Despite Australia’s experience with unconventional gas resource development (coal bed methane), shale gas development has not kicked off in a big way in Australia. However, recent finds of shale gas and oil coupled with large recoverable reserves has buoyed investor interest in the Australian shale gas.

What Are The Potential Negative Impacts Of Shale Gas Production?

Despite the large scale exploration and production of shale gas in the USA, countries around the world, especially in Europe, remain sceptical about it. Concerns over the environmental impact of hydraulic fracturing, lack of regulations and concerns raised by environmental groups have slowed shale gas development. Though there is no direct government or agency report on pitfalls of hydraulic fracturing, independent research and studies drawn from the US shale gas experience have brought forward the following concerns:


Shale Gas Challenges

Will Shale Gas Solve Our Future Energy Needs?

Rarely does an energy resource polarize world opinion like this. Shale gas has divided the world into supporters and detractors. However, despite its potential negative environmental impact, shale gas extraction is associated with a range of unquestionably positive aspects, which will continue to support shale gas development:

  • Shale gas production will continue to increase in the USA and is expected to increase to 46% of the country’s total natural gas supply by 2035. USA is expected to transform from a net importer to a net exporter of natural gas by 2020.

  • Despite initial opposition, countries in Europe are opening up to shale gas exploration. With the EU being keen to reduce its dependence on imported Russian piped gas and nuclear energy, shale gas remains one of its only bankable long-term options. Replicating the US model, countries like Poland, the Netherlands and the UK are expected to commence shale production over the next two-five years and other countries are likely to follow suit.

  • Australian government’s keenness to reduce energy imports in addition to the recent shale gas finds has spurred shale gas development the country. Many companies are lining up to lease land and start shale gas exploration.

  • More stringent regulations from environment agencies are expected to limit the potential negative environmental impact of shale gas exploration.

  • Smaller energy companies that pioneered the shale gas revolution in the USA are witnessing billions of dollars worth of investments from multinational oil giants such as Exxon Mobil, Shell, BHP Billiton etc. are keen on developing an expertise in the shale gas extraction technology. These companies plan to leverage this technology across the world to explore and produce shale gas.The table below highlights major acquisitions and joint venture agreements between large multinational energy giants and US-based shale gas specialists over the last three years.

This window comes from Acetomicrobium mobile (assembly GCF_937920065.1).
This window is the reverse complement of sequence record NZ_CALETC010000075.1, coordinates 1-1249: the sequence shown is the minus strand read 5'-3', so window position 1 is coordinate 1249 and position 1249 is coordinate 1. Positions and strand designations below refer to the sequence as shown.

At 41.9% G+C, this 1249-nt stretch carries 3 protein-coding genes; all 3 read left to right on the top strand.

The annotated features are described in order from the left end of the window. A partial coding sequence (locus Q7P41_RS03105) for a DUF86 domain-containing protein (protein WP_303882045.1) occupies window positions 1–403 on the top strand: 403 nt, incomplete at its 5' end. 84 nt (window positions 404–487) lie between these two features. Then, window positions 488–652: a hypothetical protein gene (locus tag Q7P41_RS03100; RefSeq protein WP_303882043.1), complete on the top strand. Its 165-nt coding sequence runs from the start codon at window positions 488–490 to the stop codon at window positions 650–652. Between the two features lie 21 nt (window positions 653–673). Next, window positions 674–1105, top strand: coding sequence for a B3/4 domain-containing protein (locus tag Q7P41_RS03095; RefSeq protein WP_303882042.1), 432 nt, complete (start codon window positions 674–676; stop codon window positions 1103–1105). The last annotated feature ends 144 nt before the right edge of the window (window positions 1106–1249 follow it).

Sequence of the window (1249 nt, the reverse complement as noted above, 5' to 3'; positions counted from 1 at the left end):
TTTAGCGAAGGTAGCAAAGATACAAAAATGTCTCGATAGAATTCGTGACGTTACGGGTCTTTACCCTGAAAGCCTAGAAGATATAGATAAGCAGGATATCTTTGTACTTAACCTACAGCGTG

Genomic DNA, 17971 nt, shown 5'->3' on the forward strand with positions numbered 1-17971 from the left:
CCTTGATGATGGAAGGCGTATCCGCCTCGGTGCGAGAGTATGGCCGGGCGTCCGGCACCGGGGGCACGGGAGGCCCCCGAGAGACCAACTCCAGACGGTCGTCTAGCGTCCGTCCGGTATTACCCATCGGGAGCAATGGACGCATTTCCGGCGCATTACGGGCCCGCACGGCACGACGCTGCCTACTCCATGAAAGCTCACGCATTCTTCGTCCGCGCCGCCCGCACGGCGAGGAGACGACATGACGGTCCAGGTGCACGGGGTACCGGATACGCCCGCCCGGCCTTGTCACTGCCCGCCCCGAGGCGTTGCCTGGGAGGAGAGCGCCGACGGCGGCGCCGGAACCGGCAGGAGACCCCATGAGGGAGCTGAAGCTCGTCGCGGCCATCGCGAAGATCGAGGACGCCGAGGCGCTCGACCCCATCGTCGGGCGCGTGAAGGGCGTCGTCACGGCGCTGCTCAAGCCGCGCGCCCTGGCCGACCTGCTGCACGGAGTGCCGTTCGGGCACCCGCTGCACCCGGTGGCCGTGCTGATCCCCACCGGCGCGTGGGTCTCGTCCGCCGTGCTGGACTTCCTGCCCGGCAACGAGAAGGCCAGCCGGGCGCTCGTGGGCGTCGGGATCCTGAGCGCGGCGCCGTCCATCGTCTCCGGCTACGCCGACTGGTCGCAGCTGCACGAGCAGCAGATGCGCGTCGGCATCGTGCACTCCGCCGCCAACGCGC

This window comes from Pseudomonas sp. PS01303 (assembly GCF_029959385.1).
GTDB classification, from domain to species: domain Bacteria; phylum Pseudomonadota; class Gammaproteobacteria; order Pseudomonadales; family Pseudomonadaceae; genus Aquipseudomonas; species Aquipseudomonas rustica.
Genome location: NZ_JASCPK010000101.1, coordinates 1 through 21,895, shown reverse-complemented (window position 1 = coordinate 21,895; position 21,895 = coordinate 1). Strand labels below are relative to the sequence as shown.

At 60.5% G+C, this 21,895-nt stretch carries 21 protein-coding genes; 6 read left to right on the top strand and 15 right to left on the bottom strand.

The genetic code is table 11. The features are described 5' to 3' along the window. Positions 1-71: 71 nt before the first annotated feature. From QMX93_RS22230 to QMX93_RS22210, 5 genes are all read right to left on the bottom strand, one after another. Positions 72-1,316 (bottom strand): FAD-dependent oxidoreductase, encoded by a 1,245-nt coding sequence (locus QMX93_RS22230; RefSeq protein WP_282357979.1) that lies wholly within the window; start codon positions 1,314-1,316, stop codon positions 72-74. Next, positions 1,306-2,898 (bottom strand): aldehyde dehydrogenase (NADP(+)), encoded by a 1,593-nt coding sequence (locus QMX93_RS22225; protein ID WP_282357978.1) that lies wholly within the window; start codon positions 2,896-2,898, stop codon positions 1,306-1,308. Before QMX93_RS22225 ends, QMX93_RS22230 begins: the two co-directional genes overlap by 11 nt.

Major Deals in Shale Gas Exploration

Company

Acquisition/Partnership

Year

Investment
Sinopec Devon Energy January 2012 USD 2.2 billion
Total Chesapeake Energy January 2012 USD 2.3 billion
Statoil Brigham Exploration October 2011 USD 4.4 billion
BHP Billiton Petrohawk July 2011 USD 12.1 billion
BHP Billiton Chesapeake Energy February 2011 USD 4.75 billion
Shell East Resources May 2010 USD 4.7 billion
Exxon Mobil XTO Energy December 2009 USD 41.0 billion
Source: EOS Intelligence Research


Shale gas production is expected to spike in the coming three-five years. Extensive recoverable reserves, new discoveries, large scale exploration and development and technological improvement in the extraction process could lead to an abundant supply of cheap and relatively clean natural gas and reduce dependence on other conventional sources such as crude oil and coal For several countries including China, Poland, Libya, Mexico, Brazil, Algeria and Argentina, where the reserves are particularly large, shale gas might bring energy stability.

The need for energy security and desire to reduce dependence on energy imports from the Middle East and Russia (and hence to increase political independence), are likely to outweigh potential environmental shortfalls of shale gas production, and some compromise with environment protection activist groups will have to be worked out. Though the road to achieving an ‘energy el dorado’ appears to be long and rocky, it seems that with the right governments’ support, shale gas could become fuel that could significantly contribute to solving the world energy crisis over long term.